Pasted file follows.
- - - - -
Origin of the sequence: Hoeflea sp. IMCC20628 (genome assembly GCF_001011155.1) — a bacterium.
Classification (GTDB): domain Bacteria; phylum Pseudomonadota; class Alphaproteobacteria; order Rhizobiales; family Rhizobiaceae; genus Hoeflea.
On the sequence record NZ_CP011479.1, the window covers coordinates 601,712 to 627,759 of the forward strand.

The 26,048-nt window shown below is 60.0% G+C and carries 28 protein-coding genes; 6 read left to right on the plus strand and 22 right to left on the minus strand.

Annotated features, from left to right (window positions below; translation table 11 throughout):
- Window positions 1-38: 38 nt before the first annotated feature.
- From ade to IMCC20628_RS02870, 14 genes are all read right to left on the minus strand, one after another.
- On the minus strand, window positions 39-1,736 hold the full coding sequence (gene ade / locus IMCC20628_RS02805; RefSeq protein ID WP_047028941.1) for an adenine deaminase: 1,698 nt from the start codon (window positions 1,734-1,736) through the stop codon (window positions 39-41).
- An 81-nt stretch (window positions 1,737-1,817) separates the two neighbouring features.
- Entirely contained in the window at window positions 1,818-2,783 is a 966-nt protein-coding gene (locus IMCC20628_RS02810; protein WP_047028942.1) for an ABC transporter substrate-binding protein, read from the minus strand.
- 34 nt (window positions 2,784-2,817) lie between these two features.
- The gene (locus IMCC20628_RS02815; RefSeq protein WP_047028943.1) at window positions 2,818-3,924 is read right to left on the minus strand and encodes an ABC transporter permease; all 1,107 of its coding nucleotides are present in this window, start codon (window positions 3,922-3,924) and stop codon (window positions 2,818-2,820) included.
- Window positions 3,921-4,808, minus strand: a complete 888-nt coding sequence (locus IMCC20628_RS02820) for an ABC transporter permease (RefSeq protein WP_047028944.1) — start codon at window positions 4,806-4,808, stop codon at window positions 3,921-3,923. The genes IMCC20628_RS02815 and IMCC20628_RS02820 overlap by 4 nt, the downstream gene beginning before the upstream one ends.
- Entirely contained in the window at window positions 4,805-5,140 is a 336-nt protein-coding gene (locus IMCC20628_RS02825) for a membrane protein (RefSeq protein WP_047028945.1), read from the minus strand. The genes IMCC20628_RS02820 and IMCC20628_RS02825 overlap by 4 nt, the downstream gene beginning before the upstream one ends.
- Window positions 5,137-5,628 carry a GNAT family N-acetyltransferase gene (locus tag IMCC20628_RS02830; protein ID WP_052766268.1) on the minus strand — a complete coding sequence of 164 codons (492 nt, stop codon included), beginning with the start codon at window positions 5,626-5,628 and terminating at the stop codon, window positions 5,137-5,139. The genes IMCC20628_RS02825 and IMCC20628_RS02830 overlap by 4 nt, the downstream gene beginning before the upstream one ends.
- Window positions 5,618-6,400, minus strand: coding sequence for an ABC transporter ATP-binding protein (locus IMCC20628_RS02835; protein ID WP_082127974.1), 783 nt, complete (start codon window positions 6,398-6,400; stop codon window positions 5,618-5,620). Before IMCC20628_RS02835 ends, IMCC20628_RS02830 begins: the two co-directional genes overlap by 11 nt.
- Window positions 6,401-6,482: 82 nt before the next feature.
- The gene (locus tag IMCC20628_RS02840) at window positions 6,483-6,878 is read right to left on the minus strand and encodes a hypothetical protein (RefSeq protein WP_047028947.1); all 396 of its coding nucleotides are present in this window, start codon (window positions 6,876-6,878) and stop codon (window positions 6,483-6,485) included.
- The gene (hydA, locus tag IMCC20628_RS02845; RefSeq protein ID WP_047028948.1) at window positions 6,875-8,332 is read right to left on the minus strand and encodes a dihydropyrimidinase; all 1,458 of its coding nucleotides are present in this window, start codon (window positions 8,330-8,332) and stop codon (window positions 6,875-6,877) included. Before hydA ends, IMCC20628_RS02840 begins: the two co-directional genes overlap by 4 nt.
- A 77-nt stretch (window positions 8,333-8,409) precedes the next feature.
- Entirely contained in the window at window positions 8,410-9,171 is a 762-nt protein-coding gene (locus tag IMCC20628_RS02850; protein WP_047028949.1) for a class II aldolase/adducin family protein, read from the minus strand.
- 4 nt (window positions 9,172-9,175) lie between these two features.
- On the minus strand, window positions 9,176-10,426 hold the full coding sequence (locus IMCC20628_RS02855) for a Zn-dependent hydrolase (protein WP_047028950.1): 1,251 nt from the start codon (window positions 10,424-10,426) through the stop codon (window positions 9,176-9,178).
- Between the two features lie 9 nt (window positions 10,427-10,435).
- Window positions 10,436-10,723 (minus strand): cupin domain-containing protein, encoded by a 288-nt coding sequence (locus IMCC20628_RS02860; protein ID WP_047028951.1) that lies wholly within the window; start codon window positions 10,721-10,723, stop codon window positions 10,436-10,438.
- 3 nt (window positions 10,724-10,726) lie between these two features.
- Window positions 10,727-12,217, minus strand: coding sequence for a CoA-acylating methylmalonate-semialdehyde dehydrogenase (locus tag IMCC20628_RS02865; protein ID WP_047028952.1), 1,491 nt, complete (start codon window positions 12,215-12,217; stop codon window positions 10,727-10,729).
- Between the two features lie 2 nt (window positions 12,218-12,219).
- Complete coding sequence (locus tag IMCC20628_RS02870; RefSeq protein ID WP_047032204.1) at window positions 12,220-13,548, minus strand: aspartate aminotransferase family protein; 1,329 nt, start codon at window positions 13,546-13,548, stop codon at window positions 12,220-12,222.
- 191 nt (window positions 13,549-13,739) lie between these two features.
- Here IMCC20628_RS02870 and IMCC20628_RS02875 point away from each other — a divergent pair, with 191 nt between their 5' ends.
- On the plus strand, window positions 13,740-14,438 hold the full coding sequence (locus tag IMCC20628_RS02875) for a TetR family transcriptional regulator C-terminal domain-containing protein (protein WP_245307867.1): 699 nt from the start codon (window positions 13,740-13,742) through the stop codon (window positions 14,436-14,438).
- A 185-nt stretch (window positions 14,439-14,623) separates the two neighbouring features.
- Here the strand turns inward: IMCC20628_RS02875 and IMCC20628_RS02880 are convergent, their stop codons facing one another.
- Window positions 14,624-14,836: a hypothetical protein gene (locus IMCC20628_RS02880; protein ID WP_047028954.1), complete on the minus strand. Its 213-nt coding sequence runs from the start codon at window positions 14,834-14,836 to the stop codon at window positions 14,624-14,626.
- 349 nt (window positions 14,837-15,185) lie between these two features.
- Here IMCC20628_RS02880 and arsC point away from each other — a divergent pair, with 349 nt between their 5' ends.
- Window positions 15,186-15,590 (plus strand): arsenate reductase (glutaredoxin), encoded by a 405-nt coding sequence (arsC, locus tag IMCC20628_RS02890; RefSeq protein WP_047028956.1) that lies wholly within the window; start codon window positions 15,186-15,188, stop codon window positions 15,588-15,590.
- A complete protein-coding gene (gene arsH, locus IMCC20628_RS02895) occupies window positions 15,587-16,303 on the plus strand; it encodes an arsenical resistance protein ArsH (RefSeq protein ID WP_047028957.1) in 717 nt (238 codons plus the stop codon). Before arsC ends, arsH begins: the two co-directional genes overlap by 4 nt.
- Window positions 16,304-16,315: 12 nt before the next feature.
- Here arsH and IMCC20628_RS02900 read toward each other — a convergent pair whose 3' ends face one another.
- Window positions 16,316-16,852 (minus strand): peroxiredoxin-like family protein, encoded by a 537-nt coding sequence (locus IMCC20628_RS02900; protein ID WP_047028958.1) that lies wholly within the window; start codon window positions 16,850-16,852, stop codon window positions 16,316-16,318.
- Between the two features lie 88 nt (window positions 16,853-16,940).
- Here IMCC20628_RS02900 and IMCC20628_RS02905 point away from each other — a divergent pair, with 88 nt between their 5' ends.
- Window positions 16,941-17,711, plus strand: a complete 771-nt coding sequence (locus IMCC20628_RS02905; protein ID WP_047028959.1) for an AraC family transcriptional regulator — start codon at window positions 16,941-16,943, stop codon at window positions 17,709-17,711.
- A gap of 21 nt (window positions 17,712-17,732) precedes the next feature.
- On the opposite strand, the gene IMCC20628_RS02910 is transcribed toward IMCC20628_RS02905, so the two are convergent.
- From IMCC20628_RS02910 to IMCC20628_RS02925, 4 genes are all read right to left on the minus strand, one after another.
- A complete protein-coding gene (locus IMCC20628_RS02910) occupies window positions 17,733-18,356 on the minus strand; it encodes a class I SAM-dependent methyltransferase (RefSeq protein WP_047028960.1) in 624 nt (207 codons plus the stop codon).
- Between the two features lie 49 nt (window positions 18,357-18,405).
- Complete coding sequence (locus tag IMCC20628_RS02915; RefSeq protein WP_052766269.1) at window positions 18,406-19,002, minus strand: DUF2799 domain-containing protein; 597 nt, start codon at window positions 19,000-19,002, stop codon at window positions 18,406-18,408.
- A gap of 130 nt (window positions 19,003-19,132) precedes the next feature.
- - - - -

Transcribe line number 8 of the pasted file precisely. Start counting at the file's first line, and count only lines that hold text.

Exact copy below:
- On the minus strand, window positions 39-1,736 hold the full coding sequence (gene ade / locus IMCC20628_RS02805; RefSeq protein ID WP_047028941.1) for an adenine deaminase: 1,698 nt from the start codon (window positions 1,734-1,736) through the stop codon (window positions 39-41).